Our findings suggest that a reduction in risk aversion and a strengthening of their political networks are responsible for these changes. With greater gender differences in how the first term in office is experienced – for example, if women face more hostility – the trajectories and time-horizons of women and men may also differ. More research is needed to establish whether women and men are indeed socialised into the same political environment. Regardless, our study of real-life politicians lends little support to the idea that women’s entry into political institutions will help clean out corruption or other malfeasance – except, perhaps, briefly.
Hence, the instrumentalist view that women’s entry into politics will help root out corruption needs to be tempered by the recognition that any such effects may be short-lived and for lasting change, increased female representation will need to be accompanied by changes to the local political culture.
- Afridi, Farzana, Vegard Iversen and MR Sharan (2017), “Women political leaders, corruption and learning: Evidence from a large public program in India”, Economic Development and Cultural Change, 66(1): 1-30.
- Banerjee, Ritwik, Tushi Baul and Tanya Rosenblat (2015), “On self-selection of the corrupt into the public sector”, Economics Letters, 127: 43-46.
- Barnes, Tiffany D and Emily Beaulieu (2019), “Women politicians, institutions, and perceptions of corruption”, Comparative Political Studies, 52(1): 134-167.
- Bauhr, Monika and Nicholas Charron (2021), “Will women executives reduce corruption? Marginalization and network inclusion”, Comparative Political Studies, 54(7): 1292-1322.
- Bjarnegård, E (2013), Gender, Informal Institutions and Political Recruitment: Explaining Male Dominance in Parliamentary Representation, Springer.
- Chaudhuri, Anashish, Vegard Iversen, Francesca R Jensenius and Pushkar Maitra (2022), “Time in Office and the Changing Gender Gap in Dishonesty: Evidence from Local Politics in India”, American Journal of Political Science (forthcoming).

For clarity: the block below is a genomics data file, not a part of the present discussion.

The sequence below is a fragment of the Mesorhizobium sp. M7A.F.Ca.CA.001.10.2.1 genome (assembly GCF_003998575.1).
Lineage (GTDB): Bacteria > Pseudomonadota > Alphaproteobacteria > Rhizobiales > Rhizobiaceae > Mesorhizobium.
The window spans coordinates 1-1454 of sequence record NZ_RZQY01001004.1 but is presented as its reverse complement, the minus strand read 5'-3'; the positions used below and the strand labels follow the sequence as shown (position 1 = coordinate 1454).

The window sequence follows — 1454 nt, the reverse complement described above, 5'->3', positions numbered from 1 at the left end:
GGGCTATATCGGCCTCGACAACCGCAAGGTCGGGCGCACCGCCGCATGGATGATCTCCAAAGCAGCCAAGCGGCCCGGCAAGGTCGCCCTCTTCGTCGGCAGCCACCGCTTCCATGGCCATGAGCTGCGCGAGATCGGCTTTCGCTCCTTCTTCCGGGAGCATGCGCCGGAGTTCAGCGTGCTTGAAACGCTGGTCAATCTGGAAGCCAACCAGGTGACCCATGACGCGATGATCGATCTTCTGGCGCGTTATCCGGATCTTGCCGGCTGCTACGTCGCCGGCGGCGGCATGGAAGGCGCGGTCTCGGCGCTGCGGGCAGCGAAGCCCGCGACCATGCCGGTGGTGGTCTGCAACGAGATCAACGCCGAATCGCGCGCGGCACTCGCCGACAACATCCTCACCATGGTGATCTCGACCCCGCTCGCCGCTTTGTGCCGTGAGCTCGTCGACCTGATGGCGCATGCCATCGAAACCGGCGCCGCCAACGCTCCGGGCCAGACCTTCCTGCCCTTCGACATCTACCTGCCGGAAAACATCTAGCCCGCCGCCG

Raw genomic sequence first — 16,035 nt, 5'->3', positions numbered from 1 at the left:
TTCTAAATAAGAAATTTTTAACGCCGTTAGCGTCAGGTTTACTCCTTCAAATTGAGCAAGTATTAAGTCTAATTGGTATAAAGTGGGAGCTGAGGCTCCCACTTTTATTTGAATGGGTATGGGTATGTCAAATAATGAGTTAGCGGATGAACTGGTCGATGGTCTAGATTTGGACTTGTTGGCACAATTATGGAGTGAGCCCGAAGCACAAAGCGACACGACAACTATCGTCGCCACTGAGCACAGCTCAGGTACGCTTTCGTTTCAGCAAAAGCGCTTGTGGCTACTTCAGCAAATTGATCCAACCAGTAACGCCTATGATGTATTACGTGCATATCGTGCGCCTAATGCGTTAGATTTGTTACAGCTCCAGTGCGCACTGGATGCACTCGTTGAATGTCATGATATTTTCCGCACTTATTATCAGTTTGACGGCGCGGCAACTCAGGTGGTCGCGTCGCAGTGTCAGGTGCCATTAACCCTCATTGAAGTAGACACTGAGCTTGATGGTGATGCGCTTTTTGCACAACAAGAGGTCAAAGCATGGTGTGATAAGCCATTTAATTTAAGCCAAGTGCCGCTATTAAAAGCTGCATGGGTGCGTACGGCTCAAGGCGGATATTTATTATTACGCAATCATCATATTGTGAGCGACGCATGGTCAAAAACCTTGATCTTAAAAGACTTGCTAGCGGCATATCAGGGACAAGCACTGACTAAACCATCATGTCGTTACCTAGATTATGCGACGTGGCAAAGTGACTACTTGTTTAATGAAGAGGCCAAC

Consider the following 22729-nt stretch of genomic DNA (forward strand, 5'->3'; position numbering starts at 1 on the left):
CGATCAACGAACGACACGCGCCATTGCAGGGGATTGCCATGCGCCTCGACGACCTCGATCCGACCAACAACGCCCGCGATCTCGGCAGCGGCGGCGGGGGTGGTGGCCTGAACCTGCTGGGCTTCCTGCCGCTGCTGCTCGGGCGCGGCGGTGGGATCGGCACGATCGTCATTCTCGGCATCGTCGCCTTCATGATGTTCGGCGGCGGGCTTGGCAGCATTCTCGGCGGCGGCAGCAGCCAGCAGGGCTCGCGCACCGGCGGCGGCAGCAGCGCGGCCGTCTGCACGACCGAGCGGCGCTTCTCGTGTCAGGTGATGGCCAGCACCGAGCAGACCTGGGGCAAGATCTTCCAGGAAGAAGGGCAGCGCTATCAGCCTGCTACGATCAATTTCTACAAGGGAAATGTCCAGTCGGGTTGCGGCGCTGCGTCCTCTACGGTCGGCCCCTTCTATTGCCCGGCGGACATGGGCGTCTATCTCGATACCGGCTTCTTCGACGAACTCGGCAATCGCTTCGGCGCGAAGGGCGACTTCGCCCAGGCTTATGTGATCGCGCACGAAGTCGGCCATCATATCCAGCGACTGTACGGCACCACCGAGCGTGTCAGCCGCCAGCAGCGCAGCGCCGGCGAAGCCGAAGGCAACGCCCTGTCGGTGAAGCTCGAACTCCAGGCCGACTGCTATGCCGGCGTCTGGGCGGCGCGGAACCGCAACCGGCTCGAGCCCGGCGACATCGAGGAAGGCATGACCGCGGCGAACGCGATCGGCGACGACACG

- Croson, Rachel and Uri Gneezy (2009), “Gender differences in preferences”, Journal of Economic Literature, 47(2): 448-74.
- Dai, Zhixin, Fabio Galeotti and Marie-Claire Villeval (2017), “Cheating in the lab predicts fraud in the field: An experiment in public transportation”, Management Science, 64: 1081-1100.
- Enemark, Daniel, Clark C Gibson, Mathew D McCubbins and Brigitte Seim (2016), “Effect of holding office on the behavior of politicians”, Proceedings of the National Academy of Sciences, 113(48): 13690-13695.
- Fletschner, Diana, C Leigh Anderson and Alison Cullen (2010), “Are women as likely to take risks and compete? Behavioural findings from Central Vietnam”, The Journal of Development Studies, 46(8): 1459-1479.
- Friesen, Lana and Lata Gangadharan (2012), “Individual level evidence of dishonesty and the gender effect”, Economics Letters, 117(3): 624-626.
- Gächter, Simon and Jonathan F Schulz (2016), “Intrinsic honesty and the prevalence of rule violations across societies”, Nature, 531(7595): 496-499. Available here.
- Goetz, Anne Marie (2007), “Political cleaners: Women as the new anti-corruption force?”, Development and Change, 38(1): 87-105.
- Hanna, Rema and Shing-Yi Wang (2017), “Dishonesty and selection into public service: Evidence from India”, American Economic Journal: Economic Policy, 9(3): 262-90.
- Jha, Chandan Kumar and Sudipta Sarangi (2019), “Women and corruption: What positions must they hold to make a difference?”, Journal of Economic Behavior & Organization, 151I: 219-233.
- Jianakoplos, Nancy A and Alexandra Bernasek (1998), “Are women more risk averse?”, Economic Inquiry, 36(4): 620-630.
- Kröll, M and D Rustagi (2016), ‘Shades of dishonesty and cheating in informal milk markets in India’, Technical report SAFE Working Paper No. 134, Goethe University Frankfurt.
- O’Brien, Diana Z (2015), “Rising to the top: Gender, political performance, and party leadership in parliamentary democracies”, American Journal of Political Science, 59(4): 1022-1039.
- Olsen, Asmus L, Frederik Hjorth, Nikolaj Harmon and Sebastian Barfort (2019), “Behavioral dishonesty in the public sector”, Journal of Public Administration Research and Theory, 29(4): 572-590.
- Rau, HA (2012), ‘Trust and Trustworthiness: A Survey of Gender Differences’, in S McGeowen (ed.), Psychology of Gender Differences.
- Schneider, Monica C and Angela L Bos (2014), “Measuring stereotypes of female politicians”, Political Psychology, 35(2): 245-266.